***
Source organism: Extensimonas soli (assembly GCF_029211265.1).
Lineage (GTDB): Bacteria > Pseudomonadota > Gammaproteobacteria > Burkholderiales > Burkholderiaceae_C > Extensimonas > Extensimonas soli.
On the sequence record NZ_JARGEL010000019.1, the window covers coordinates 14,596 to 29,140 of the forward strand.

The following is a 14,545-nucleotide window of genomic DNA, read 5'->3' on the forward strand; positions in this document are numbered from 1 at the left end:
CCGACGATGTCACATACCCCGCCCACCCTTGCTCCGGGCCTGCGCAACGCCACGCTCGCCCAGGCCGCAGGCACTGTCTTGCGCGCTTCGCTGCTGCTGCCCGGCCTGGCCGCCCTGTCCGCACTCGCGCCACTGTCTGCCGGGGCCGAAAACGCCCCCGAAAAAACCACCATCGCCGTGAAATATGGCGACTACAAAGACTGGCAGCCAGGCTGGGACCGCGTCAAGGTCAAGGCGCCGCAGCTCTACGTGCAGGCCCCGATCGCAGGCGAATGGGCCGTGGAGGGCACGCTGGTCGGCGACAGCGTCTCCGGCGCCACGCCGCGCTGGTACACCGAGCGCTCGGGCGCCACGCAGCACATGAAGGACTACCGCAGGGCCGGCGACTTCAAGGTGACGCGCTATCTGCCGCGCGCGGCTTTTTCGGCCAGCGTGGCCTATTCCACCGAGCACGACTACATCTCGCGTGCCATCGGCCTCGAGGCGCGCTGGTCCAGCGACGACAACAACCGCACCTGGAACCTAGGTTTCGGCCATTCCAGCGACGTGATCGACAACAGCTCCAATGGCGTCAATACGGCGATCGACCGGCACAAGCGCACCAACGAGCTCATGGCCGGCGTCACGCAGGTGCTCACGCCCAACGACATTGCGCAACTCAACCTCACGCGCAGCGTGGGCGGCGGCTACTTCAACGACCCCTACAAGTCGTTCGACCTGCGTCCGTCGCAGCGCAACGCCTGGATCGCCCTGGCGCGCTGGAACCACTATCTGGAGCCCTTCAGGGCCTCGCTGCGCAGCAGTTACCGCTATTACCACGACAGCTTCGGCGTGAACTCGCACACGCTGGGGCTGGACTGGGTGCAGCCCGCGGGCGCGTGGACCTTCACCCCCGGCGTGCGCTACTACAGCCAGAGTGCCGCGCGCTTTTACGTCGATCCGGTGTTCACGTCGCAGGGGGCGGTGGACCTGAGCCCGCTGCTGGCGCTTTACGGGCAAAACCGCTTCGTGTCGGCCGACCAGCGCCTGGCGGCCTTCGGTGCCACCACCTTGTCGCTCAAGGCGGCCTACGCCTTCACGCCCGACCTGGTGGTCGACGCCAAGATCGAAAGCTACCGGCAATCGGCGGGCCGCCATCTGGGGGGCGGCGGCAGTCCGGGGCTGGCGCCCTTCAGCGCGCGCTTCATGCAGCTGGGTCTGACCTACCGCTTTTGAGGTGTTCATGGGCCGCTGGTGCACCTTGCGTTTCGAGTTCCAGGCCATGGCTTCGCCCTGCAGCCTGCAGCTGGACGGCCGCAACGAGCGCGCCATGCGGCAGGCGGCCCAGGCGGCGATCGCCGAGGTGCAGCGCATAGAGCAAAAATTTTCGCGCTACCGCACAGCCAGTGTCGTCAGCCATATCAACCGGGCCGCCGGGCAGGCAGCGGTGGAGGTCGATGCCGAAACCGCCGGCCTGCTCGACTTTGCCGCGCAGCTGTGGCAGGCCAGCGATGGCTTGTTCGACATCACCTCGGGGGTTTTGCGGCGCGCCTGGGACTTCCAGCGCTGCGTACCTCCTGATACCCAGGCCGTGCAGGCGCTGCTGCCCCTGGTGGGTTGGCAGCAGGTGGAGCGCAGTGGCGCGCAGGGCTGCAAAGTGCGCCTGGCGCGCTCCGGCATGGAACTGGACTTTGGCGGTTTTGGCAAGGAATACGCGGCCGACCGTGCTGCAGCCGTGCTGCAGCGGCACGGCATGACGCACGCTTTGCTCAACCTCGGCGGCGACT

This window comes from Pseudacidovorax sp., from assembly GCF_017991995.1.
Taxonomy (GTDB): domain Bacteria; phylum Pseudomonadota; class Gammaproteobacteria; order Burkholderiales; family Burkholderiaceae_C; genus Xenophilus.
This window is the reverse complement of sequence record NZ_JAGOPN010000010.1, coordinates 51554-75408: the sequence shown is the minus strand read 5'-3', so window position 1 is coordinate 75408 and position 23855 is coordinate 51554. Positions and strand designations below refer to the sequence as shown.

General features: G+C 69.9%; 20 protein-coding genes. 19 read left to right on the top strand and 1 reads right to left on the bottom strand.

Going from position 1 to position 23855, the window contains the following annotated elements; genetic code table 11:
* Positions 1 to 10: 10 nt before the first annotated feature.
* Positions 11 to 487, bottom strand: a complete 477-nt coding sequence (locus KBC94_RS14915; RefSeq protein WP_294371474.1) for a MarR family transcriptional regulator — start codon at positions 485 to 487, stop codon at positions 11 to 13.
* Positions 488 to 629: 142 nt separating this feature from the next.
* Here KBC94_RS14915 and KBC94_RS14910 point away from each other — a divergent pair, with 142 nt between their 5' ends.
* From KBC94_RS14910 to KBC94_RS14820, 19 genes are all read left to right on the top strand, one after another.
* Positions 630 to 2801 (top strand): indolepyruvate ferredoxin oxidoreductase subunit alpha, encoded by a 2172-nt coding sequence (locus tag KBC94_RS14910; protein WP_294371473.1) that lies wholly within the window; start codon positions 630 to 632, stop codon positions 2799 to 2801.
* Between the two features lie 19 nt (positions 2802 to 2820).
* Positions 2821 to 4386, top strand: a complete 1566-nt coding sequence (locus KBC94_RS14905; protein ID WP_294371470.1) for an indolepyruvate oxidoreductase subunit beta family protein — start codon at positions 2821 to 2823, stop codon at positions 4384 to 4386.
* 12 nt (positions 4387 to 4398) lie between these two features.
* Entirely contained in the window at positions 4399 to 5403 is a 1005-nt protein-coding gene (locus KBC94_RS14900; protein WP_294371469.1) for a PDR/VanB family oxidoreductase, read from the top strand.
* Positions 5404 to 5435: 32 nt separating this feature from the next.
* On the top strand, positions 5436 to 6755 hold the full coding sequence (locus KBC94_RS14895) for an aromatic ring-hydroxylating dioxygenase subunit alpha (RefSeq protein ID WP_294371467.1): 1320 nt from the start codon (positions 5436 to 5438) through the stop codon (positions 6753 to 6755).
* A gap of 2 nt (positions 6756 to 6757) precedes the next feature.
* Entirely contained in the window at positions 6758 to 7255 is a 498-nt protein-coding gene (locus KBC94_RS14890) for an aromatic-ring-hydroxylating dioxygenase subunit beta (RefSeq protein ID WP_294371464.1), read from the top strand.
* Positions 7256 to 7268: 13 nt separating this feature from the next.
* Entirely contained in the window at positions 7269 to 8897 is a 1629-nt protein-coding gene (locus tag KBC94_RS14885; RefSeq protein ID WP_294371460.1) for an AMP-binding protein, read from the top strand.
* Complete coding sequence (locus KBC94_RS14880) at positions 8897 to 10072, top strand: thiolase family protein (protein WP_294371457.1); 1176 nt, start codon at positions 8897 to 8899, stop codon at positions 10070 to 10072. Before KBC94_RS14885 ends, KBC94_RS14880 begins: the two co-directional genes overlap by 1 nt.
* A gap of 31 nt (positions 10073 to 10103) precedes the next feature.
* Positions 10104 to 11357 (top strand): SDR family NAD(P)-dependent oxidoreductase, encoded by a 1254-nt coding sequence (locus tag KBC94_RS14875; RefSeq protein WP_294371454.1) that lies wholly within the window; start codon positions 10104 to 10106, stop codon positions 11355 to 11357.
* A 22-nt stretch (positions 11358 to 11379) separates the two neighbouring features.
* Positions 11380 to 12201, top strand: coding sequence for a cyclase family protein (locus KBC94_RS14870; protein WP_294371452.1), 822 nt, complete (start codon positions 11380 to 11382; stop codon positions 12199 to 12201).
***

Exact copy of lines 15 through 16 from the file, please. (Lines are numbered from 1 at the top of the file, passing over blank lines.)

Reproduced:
* From KBC94_RS14910 to KBC94_RS14820, 19 genes are all read left to right on the top strand, one after another.
* Positions 630 to 2801 (top strand): indolepyruvate ferredoxin oxidoreductase subunit alpha, encoded by a 2172-nt coding sequence (locus tag KBC94_RS14910; protein WP_294371473.1) that lies wholly within the window; start codon positions 630 to 632, stop codon positions 2799 to 2801.